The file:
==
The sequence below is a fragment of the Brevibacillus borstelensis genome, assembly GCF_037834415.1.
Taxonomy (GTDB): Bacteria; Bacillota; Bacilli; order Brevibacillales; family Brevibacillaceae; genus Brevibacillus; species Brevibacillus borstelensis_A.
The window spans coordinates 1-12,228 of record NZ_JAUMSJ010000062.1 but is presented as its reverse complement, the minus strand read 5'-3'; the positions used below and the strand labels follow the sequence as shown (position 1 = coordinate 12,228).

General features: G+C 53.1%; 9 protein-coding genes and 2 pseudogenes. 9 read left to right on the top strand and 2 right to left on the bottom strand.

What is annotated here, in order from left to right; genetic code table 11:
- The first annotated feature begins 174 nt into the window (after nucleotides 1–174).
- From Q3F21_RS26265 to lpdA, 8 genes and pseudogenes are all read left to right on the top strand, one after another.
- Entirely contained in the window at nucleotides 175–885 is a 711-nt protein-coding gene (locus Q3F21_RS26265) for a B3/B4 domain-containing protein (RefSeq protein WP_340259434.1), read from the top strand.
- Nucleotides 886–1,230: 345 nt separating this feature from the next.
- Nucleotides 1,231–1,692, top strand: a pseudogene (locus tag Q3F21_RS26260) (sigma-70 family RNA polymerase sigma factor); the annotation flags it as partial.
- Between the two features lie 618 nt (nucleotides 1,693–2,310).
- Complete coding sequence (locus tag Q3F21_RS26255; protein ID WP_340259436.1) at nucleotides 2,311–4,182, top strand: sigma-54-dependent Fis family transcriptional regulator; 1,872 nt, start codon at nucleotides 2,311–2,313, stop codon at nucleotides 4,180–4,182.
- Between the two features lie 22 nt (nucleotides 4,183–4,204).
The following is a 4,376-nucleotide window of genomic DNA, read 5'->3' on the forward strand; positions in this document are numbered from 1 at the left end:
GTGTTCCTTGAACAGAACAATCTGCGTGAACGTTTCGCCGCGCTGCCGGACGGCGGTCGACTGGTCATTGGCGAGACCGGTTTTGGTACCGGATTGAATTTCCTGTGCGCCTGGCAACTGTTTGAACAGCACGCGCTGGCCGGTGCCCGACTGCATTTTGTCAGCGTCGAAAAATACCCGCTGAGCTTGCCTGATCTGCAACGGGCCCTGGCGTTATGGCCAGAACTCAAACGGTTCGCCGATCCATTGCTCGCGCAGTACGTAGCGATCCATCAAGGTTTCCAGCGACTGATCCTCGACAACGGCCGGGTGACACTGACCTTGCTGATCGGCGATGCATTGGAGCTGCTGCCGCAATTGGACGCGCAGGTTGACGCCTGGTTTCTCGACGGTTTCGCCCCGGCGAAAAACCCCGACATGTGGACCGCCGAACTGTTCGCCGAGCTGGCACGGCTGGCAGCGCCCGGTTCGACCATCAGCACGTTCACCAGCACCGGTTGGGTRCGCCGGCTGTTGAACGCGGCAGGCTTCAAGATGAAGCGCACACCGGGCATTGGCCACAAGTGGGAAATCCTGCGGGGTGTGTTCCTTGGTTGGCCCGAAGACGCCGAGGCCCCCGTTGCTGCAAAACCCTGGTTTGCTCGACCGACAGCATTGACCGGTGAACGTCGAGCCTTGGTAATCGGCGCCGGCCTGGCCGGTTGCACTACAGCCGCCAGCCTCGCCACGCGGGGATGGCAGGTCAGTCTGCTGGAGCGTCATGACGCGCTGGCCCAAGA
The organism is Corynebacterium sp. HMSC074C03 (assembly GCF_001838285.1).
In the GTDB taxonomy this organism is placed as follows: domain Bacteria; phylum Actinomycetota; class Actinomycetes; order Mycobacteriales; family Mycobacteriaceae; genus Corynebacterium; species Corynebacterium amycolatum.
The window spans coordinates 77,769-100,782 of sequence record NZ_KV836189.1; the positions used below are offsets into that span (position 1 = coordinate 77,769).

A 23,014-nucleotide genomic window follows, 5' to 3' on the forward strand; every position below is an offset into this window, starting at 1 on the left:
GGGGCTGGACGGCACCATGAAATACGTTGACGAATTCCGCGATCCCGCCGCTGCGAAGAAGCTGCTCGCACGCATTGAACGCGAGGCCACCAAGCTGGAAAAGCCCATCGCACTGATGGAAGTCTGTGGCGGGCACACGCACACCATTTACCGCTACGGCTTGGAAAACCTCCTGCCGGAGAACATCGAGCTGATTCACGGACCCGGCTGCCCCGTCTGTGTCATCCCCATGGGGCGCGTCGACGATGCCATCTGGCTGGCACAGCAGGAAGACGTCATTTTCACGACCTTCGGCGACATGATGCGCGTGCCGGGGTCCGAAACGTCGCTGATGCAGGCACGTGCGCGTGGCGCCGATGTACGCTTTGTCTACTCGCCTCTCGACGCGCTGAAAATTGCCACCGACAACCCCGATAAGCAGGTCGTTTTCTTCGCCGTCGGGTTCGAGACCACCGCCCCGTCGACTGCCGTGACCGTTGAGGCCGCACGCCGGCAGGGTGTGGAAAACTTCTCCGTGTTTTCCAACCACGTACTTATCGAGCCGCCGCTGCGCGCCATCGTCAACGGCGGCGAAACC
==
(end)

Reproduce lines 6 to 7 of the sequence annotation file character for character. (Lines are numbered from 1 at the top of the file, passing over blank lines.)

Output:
- The first annotated feature begins 174 nt into the window (after nucleotides 1–174).
- From Q3F21_RS26265 to lpdA, 8 genes and pseudogenes are all read left to right on the top strand, one after another.